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first and lowest foot of the series was course of thought which we have been deposited.

pursuing, and pass abruptly to the stateThere is the Great Cemetery. Layer ment of proved facts ---they are within above layer are spread its graves, over our reach. Not only in remote and isomillions of square miles. Tier above tier lated localities, but almost every where, lie its tenants in one great series, from the successive tiers of this Great Cemethe lowest to the highest in place, from tery, with the remains of its innumerable the earliest to the latest in date. There dead, have been uplifted to light and air. are buried in darkness the records of all Every hill built up of layers of stone is a past time. The once soft ooze and silt portion of this universal monument, a rcwhich enveloped them, has been setting maining mass of vast uplifted tracts of and hardening through unknown ages, old sca-deposits; which, originally formed until its contents are now hermetically from the waste of earlier continents, have sealed up, as closely and imperishably as since their upheaval been in turn worn the heart of Bruce was bound in its invest- into ravines and valleys; and from which ing mass of hardened bitumen.

our rivers are daily returning their subThese relics lie beyond our grasp. No stance to the sea whence they arose, there sounding lead or dredge can reach below to entomb anew the forms of later ages. the newest and softest layer of their burial In spite of an hundred scientific books, clay. They are inaccessible, and ile and of the boasted diffusion of practical the imagination is excited at the thought knowledge, this simple assertion will be of their existence, the mind admits the read by many with entire incredulity. A hopelessness of solving the mystery which score of difficulties and objections will surrounds them.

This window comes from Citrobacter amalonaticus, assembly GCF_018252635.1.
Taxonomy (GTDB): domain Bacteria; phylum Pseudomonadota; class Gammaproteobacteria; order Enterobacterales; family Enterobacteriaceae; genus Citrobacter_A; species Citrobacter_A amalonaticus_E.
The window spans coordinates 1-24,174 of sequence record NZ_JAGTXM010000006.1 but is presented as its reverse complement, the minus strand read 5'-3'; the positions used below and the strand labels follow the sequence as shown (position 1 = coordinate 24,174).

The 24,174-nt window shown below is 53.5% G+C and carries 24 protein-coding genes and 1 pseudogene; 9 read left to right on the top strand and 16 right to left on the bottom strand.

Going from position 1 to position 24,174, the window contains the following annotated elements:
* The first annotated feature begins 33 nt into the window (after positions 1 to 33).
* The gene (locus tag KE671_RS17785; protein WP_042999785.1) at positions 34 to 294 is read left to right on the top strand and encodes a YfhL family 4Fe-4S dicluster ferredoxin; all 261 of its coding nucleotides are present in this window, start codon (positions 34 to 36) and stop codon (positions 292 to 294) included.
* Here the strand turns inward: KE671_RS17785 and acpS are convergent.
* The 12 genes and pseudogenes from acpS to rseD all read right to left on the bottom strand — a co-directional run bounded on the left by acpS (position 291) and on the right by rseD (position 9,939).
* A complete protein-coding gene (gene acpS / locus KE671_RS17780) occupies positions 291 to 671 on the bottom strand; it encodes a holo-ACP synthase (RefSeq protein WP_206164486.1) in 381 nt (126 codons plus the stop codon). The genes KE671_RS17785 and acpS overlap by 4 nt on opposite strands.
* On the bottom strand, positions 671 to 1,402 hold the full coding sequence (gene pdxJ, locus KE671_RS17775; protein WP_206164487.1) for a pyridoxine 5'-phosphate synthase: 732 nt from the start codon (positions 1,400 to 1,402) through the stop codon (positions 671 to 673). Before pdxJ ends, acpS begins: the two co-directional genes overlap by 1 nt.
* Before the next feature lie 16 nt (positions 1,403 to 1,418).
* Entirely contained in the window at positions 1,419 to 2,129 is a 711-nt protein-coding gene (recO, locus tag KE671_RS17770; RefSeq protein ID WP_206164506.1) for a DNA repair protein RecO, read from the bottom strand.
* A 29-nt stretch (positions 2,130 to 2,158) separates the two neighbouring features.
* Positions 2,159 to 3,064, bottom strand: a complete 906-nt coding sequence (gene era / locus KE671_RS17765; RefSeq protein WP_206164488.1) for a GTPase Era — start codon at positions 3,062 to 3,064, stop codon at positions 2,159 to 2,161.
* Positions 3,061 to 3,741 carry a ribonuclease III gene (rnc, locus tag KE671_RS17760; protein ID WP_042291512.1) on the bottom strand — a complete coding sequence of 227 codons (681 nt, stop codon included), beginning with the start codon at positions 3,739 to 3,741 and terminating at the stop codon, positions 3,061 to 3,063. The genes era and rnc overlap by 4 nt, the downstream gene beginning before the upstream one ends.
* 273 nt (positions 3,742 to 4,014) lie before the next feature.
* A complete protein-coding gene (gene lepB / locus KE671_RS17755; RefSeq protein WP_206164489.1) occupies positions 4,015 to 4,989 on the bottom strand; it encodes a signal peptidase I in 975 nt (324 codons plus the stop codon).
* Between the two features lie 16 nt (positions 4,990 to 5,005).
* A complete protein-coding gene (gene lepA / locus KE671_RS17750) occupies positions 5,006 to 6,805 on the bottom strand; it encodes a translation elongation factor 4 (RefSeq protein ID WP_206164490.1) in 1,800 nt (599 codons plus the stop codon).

suggest themselves, to all of which one Yet is there no possibility of obtaining answer is sufficient, “Go and see." The some glimpses of these secrets? In somo evidence is open to all, in the gorge of the quarter of the globe where volcanic fires cascades of Trenton, — along the slaty burn fiercest, where their forces have de- banks of Lake Erie,-in the ledges of the pressed the land bencath the sea, and Genesec,—in almost every quarry between lifted up the ocean-bed to become dry the Hudson and the Rocky Mountains. land, -perhaps on the coast of Chili or There are to be examined the actual among the islands of the Pacific, -may relics hoarded up by the primeval ocean. not the elevation of some old sea-bottom, There, from its hardened slime and sand, and its breaking up by clefts and fissures, may be collected in abundance the scathave exposed soine part of this vast necro- tered frames and imprints of its tenants. polis? Is it not practicable to find some Each stony cast was a living thing when such locality, where we may traco back that rock was a loose, soft mass under the downward series, and distinguish the the water, thousands of feet below its remains of later centuries from the deeper present place. buried relics of more distant ages? And, There in abundance are shells, some -as the antiquary digging in the mounds entire and closed as when living, others near the Ohio or the Dnieper, or in the open and flattened out, others still with long-accumlating sands which overspread their valves separated and mixed confusthe shores of the Nile, recognizes in the edly together.